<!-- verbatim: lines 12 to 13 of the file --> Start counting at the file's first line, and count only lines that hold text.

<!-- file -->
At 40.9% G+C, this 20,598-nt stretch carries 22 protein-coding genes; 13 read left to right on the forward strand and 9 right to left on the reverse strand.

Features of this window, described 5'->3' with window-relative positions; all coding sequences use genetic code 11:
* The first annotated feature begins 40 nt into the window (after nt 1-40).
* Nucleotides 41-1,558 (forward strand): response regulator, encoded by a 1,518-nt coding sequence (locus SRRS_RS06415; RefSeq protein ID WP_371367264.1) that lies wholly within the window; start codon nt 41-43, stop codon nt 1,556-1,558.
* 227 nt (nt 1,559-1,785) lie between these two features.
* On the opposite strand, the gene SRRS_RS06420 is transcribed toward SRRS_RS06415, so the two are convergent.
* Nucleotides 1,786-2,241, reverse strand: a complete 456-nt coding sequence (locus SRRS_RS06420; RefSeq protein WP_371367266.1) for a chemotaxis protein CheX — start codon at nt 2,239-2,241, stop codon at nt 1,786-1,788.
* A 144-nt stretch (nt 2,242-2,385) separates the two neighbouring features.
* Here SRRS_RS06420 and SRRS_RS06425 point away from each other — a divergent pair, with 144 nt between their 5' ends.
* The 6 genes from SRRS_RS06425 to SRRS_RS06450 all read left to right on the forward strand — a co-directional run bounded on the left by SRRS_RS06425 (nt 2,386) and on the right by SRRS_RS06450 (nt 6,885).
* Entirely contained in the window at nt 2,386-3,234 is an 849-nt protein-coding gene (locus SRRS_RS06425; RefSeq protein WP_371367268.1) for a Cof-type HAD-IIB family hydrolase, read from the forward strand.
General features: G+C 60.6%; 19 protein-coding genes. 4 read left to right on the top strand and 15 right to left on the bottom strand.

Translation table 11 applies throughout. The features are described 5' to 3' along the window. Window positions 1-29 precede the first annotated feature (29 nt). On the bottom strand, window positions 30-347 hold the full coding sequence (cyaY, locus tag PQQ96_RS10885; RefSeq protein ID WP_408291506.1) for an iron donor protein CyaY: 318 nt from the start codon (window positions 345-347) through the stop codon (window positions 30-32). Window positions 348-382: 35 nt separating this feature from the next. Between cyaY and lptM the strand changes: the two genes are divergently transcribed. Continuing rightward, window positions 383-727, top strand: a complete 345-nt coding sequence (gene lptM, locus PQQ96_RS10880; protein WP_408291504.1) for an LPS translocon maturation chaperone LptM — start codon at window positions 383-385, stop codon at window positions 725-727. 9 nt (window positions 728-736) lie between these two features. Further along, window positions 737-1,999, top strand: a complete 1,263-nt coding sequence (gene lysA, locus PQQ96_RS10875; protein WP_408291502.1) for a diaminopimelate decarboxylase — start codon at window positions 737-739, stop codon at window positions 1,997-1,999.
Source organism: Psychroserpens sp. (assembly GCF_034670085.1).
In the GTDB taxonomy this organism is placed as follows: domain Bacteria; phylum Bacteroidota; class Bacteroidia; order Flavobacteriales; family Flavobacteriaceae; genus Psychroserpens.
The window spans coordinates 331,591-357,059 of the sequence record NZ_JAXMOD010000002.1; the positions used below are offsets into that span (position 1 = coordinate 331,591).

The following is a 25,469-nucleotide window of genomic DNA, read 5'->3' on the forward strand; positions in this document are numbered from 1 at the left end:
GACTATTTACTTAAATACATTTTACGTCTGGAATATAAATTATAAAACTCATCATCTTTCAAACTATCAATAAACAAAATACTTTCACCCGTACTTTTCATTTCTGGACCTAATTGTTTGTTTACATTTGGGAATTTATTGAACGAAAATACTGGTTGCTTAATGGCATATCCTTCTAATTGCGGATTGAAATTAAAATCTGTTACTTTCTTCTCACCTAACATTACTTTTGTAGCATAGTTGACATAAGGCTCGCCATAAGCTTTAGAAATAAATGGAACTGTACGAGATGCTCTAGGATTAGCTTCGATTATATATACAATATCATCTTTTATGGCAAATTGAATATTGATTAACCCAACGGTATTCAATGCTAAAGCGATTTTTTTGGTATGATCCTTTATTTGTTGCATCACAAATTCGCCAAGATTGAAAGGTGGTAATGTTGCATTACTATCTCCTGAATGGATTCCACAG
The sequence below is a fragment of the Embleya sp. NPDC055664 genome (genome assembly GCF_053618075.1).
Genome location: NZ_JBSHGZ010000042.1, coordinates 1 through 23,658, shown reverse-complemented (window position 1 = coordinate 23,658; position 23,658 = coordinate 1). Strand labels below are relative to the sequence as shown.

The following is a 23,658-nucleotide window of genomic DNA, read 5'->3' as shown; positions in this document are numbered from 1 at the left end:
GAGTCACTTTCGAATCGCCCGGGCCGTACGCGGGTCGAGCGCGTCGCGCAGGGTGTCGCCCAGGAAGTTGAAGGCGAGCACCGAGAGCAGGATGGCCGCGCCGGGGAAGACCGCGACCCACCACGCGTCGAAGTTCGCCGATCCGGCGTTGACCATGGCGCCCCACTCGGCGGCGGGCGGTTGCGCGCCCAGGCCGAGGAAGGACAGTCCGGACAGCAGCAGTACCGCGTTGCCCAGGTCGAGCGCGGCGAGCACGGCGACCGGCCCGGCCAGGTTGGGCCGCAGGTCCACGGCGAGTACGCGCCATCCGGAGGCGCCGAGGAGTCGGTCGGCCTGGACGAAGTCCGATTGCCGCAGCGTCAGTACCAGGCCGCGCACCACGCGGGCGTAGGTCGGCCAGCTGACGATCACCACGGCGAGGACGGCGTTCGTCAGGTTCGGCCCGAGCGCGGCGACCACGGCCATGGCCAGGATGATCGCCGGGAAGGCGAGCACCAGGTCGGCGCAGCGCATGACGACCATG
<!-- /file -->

General features: G+C 60.6%; 19 protein-coding genes. 4 read left to right on the top strand and 15 right to left on the bottom strand.

Translation table 11 applies throughout. The features are described 5' to 3' along the window. Window positions 1-29 precede the first annotated feature (29 nt). On the bottom strand, window positions 30-347 hold the full coding sequence (cyaY, locus tag PQQ96_RS10885; RefSeq protein ID WP_408291506.1) for an iron donor protein CyaY: 318 nt from the start codon (window positions 345-347) through the stop codon (window positions 30-32). Window positions 348-382: 35 nt separating this feature from the next. Between cyaY and lptM the strand changes: the two genes are divergently transcribed. Continuing rightward, window positions 383-727, top strand: a complete 345-nt coding sequence (gene lptM, locus PQQ96_RS10880; protein WP_408291504.1) for an LPS translocon maturation chaperone LptM — start codon at window positions 383-385, stop codon at window positions 725-727. 9 nt (window positions 728-736) lie between these two features. Further along, window positions 737-1,999, top strand: a complete 1,263-nt coding sequence (gene lysA, locus PQQ96_RS10875; protein WP_408291502.1) for a diaminopimelate decarboxylase — start codon at window positions 737-739, stop codon at window positions 1,997-1,999.